And so, this knowledge of a lapse in judgment hurts. Rather than whip out the credit card for a quick fix, I prefer to allow these sorts of opportunities to become a springboard for growth. A poignant example of this came through the death of our dog, and in the bounty in scarcity that followed. I’m one of those poor souls who is apt to place ultimate meaning in those sorts of disasters, uncovering orchestration in the fact that two grand in appliance replacements and a hot water heater also occurred this past month. There’s always something being taught, if we’ll only humble ourselves and learn. After all, it’s impossible to learn something we think we already know.
It’s undeniable that possession of a cell phone has detracted from my writing, if not cut it out altogether. While I don’t tend to spend too much time fiddling around in social media and whatnot, I have devoted far too much brain space to podcasts. Good ones. No, great ones. These are fantastic while engaging in tedious work. (Try washing and sanitizing 80 trays and you’ll understand.) While oober beneficial in this regard, the overall effect has been a compulsive habit of working through my podcast feed on a daily basis.
A writer, and any thinking human (i.e. everybody), needs blank space for their mind to wander. Creativity thrives when we push through boredom. This was one of the lessons in my book, describing the months spent living in a cabin up north without television or radio, and yet I haven’t lived like that in recent years.
I was proud to have avoided owning a cell phone until attaining the ripe old age of 40, three years ago. I had just scored the first interview of its kind with our newly elected mayor, Emily Larson, and my camera was broken. I put out a request to the wider world, and a neighbor traded me her old Iphone 4 in exchange for a six-pack. Initially, I used it solely as a camera, and later learned to download podcasts. It was through engaging in this activity that I learned about profitable urban farming, so this single gadget impacted our family in more ways than one.
I don’t wish to turn back time, but I have known for a couple years that this habit has drained me of the ability to write. Arguably, I need a phone for reaching chefs, taking credit card payments, etc, so I haven’t been successful at implementing necessary changes. It is not beneath the action of a loving God to painfully remove something from our lives for a season. There. I said it. I don’t think this was just any old accident. I want to listen. And learn…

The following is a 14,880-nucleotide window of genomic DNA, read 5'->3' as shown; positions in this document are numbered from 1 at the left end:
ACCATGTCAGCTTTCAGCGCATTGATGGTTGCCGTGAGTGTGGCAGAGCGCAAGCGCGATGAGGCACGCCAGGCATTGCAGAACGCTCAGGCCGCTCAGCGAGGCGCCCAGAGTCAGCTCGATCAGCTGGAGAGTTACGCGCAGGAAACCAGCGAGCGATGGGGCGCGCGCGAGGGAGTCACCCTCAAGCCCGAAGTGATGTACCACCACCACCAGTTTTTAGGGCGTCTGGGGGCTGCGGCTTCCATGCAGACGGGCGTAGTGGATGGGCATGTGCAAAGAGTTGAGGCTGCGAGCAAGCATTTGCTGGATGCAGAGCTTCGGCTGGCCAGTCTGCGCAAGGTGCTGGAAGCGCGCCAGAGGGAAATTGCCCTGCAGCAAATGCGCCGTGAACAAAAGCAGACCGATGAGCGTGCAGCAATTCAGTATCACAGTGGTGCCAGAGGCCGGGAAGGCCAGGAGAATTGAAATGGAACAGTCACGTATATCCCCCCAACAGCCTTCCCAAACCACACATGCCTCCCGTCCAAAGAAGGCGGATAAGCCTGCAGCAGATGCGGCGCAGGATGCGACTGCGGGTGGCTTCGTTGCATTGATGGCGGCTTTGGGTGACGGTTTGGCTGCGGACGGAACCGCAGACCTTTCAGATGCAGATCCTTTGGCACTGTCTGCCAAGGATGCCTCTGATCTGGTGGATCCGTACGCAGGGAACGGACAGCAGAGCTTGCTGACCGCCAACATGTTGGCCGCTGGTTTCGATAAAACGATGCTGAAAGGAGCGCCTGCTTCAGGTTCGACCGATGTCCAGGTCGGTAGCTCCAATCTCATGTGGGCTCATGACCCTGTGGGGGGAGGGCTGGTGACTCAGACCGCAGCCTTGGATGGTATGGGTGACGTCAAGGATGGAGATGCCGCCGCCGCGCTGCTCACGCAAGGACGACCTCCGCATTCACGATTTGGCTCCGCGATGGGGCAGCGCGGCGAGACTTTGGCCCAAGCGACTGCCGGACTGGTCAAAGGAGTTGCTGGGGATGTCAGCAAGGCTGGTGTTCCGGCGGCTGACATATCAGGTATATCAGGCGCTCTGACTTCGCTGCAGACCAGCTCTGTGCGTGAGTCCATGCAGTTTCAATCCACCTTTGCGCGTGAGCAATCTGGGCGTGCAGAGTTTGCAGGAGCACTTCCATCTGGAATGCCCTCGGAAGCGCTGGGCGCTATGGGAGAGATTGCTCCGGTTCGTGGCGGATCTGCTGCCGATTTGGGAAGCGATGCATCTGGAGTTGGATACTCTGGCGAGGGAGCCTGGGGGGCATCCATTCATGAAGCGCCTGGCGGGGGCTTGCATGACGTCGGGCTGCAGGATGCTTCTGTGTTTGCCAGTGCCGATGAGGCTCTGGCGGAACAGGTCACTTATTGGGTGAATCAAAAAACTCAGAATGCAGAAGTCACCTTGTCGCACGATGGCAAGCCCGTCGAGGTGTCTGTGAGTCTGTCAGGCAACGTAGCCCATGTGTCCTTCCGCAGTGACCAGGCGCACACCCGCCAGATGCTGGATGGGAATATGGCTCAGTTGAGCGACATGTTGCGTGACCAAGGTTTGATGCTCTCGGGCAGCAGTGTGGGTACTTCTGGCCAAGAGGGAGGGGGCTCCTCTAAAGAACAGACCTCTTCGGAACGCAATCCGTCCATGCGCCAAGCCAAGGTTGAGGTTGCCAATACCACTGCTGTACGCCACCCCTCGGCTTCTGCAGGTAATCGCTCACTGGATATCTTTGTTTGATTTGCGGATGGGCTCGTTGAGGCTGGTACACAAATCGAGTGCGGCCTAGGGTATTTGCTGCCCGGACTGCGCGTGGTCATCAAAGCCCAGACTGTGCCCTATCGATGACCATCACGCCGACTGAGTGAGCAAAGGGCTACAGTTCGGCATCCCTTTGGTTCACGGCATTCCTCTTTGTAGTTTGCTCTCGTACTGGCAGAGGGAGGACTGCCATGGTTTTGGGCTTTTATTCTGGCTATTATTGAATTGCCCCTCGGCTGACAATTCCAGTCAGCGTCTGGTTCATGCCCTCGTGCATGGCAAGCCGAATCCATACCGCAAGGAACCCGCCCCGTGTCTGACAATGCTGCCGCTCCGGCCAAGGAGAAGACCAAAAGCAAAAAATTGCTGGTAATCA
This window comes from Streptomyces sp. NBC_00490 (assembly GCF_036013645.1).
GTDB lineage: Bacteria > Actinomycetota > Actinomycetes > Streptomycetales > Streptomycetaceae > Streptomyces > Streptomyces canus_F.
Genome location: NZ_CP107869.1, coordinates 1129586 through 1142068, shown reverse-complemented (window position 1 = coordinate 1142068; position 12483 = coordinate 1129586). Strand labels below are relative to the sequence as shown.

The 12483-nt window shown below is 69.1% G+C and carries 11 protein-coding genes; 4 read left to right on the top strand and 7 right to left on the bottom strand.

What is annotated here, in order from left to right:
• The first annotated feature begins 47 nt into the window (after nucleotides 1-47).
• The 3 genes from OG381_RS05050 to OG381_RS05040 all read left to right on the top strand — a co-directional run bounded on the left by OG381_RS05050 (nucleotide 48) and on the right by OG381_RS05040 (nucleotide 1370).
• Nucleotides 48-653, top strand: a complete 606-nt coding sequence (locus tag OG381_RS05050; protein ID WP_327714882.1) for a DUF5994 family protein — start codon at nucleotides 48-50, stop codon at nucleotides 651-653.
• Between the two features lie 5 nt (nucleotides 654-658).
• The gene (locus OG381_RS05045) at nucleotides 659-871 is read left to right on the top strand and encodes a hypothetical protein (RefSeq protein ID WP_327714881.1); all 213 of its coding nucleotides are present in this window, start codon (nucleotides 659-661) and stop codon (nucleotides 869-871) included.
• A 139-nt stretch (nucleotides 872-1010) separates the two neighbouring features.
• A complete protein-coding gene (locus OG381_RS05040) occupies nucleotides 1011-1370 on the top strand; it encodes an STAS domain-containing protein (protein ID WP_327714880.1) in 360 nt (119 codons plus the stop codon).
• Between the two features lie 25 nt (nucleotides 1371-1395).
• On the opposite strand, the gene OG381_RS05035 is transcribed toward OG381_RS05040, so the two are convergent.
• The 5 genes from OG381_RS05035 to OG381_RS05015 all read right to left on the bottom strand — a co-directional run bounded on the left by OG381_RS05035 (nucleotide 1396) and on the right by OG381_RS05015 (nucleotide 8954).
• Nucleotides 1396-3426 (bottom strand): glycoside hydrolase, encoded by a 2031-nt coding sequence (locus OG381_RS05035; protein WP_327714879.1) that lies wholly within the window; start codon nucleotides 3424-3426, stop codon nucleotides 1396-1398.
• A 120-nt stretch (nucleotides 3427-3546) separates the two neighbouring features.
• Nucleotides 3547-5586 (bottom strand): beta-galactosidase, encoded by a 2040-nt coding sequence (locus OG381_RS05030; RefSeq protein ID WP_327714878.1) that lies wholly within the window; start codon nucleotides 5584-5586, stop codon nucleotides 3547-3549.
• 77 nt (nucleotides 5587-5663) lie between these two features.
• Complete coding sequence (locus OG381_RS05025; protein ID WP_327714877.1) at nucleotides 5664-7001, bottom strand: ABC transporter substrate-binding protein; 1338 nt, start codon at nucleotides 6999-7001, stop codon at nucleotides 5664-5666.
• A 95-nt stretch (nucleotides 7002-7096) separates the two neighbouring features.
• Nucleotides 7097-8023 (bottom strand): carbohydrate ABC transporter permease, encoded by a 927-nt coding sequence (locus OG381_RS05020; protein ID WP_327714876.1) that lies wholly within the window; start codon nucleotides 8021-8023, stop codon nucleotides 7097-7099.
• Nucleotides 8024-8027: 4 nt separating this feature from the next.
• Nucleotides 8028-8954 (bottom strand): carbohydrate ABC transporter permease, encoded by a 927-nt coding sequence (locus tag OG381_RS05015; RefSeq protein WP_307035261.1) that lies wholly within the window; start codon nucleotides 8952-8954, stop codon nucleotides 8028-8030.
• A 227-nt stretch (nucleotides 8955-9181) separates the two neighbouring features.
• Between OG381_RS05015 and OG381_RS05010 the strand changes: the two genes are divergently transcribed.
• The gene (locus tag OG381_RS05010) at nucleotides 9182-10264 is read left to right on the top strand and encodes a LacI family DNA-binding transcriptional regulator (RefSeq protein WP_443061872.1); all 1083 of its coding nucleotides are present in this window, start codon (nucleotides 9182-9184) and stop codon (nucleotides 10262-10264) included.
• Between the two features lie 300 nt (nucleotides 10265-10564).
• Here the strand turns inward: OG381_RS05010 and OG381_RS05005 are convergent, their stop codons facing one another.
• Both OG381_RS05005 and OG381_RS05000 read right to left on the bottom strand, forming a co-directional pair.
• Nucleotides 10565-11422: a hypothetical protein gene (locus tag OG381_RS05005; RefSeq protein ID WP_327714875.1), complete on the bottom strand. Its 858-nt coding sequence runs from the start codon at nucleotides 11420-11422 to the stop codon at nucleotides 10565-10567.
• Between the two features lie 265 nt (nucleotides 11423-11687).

It’s not like our family is short on devices. Crap, we have three of them. I can borrow one for Market. The rub comes in with this entangling alliance. I’ll have to continue to pay while waiting for an affordable Iphone, but that is a sunk cost. Paying more now, when it might be more beneficial to wait, does not erase this sunk cost. It is fixed. Determined by actions taken in the past. Now we’re in the present…
The writer asks the reader for patience as he works through this. And, respectfully, he wouldn’t be closed to the notion of paying $200 + or minus some microgreens for something workable in your junk drawer.
Shucks, I paid nearly twice that for backpacks from Frost River as a gift to my twins, who are soon to enter high school. But these are durable. Built to last a lifetime. Also, one of them is putting a neighbor to work, as it’s being handcrafted locally, at this very moment. Literally. Right now it’s being made not far from here. I checked. That’s money well spent.
So, one lives and learns. A thirty-month entangling alliance with a century-old company might not seem like much when weighing the experiences of a three to four century-old tree in a magical woods nearby. In midlife, however, it’s imperative to learn from such debacles. There might not be as many 30-month periods remaining as one might think.
And so, if you need to reach me, get creative.